True West at the Tin Ceiling: now through July 27
By
J. Gordon
7/20/2008 2:16:14 PM

A play is a weird thing: right there, sweat and flesh in front of you--the people and moments more real than TV or film, and yet… there’s something unnatural about it all. The dialogue is just a little too right. There are the lights, sound, costumes, the characters, the timing, the sets… plays live in that world that is more vivid and interesting than the lives we see in our own living rooms or kitchens—even if the set is designed as a flat-out mimicry of those very lives in our own living rooms or kitchens.

The Tin Ceiling Theater at 3159 Cherokee in South St. Louis is currently running Sam Shepard’s famous 1980's play, True West --just one of this famous playwright’s small-town, real-people American tales that perfectly demonstrates what a play oughta be. In a nutshell: two brothers meet after five years of estrangement, taking over their mother’s house while she vacations in Alaska. Lee, the oldest brother, is a no-good, alcoholic criminal drifter. Austin, the youngest, is an Ivy-league-schooled, successful Hollywood screenwriter. And over the course of a weekend, the two change roles, lives, and suffer not only the consequences of each other, but the larger prospect of doom for the foreseeable future.

As a “Directorless Theater”—The Tin Ceiling’s grand experiment to remove the middle-man and get closer to the audience and the material, the group is doing mostly a good job. Still, a director might push them to be better; especially to act more within the non-speaking parts. It was in those non-verbal moments, the waiting for the next line to be delivered, that the actors sometimes fell flat.

Austin, played by Andrew Byrd, didn’t really convey the initial confidence and success in the beginning of the play that’s written for that character. These qualities are really essential in contributing to his overall demise; Austin should fall farther than he does on Tin Ceiling’s stage.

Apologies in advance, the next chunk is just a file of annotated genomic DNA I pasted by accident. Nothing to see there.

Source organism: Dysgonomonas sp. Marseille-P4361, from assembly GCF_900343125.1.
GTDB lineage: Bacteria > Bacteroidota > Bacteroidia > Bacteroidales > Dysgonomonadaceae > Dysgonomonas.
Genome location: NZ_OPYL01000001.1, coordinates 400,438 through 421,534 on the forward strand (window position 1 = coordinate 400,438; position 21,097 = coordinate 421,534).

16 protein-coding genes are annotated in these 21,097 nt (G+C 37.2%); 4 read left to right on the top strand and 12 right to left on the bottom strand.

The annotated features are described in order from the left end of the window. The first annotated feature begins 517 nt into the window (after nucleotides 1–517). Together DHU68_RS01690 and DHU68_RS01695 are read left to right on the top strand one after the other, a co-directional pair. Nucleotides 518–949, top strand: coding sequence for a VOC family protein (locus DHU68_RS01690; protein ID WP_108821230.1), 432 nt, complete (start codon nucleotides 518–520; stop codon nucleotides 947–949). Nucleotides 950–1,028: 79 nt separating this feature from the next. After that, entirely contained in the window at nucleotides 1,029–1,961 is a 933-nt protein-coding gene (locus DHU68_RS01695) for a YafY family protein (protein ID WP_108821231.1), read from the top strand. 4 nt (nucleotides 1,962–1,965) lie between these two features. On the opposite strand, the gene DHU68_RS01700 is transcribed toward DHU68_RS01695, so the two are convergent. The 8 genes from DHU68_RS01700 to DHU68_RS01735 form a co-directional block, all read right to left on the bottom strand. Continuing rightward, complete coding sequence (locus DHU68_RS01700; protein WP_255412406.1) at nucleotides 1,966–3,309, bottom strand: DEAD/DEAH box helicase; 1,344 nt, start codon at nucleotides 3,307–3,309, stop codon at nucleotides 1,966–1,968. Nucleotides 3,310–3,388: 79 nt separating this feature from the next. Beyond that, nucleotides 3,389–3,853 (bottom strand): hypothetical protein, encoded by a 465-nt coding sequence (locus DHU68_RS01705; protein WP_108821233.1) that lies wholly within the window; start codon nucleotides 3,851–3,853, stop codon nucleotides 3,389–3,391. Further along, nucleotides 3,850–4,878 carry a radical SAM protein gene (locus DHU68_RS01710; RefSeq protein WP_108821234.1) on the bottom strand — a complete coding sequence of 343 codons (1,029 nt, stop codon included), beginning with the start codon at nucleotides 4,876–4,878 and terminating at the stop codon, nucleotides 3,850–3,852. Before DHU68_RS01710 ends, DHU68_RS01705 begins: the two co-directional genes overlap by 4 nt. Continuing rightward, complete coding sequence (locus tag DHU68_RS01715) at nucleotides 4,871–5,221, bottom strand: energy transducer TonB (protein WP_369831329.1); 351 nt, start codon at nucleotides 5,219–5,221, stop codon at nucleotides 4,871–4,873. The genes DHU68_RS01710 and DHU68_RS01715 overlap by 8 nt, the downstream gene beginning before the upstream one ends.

Lee, played by Robert Strasser (also Tin Ceiling’s artistic director), was terrific in his alluring filth, his fast-talking bullshit and general untrustability. But did we ever really fear him? Almost, but not quite. That’s where those non-speaking parts might really come in handy.

Saul, the Hollywood executive played by Rory Flynn, did double-duty also handling the mother role at the end on this particular Saturday evening. As Saul, he was convincingly phony, if not looking the part of someone as loaded and powerful as he was supposed to be. As the mother, he lacked quite a bit of the confused, ditzy character in the script—consequently losing some of the best lines of the play. But given that the credits for the mother list a woman’s name, Gertrude (Trudy) Weir, he was most certainly the understudy. Still, under all those clothes and makeup, we didn’t recognize him ‘til the end. Kudos for that.

There were a few moments when the delivery of certain lines seemed different from the impressions a reader might get reading straight from the script. But this is ultimately the actor’s translation of character and the audience must trust the actor to feel it their way.

The greatest disappointment in this performance of True West was the lack of tension. The script is downright frightening by the third act, as we watch Austin lose his grasp and Lee take control of the situation.

While a couple points might have been missed from the script, it’s also important to know that a couple of subtleties were turned into things of beauty. Most prominently, the fierce love elder brother Lee continually inferred for their destitute, derelict father. Reading it, it was clear that he cared. To see it, however, was to know it. And this is what good acting does.

When all is said and done, there really isn’t much else to fault this small company on. They got the lines right and turned words into believable, living characters. They made good use of a small budget and stage. One could hardly expect the various stages of dying plants noted in the script—although some completely dead ones at the end would have been a nice touch. How much could dead plants cost?

True West continues through July 27, 2008 at the corner of Compton and Cherokee (3159 Cherokee) in South St. Louis. Tickets are $10. Visit www.myspace.com/thetinceiling, or visit www.tinceiling.org, or call 314-374-1511 for information.

 

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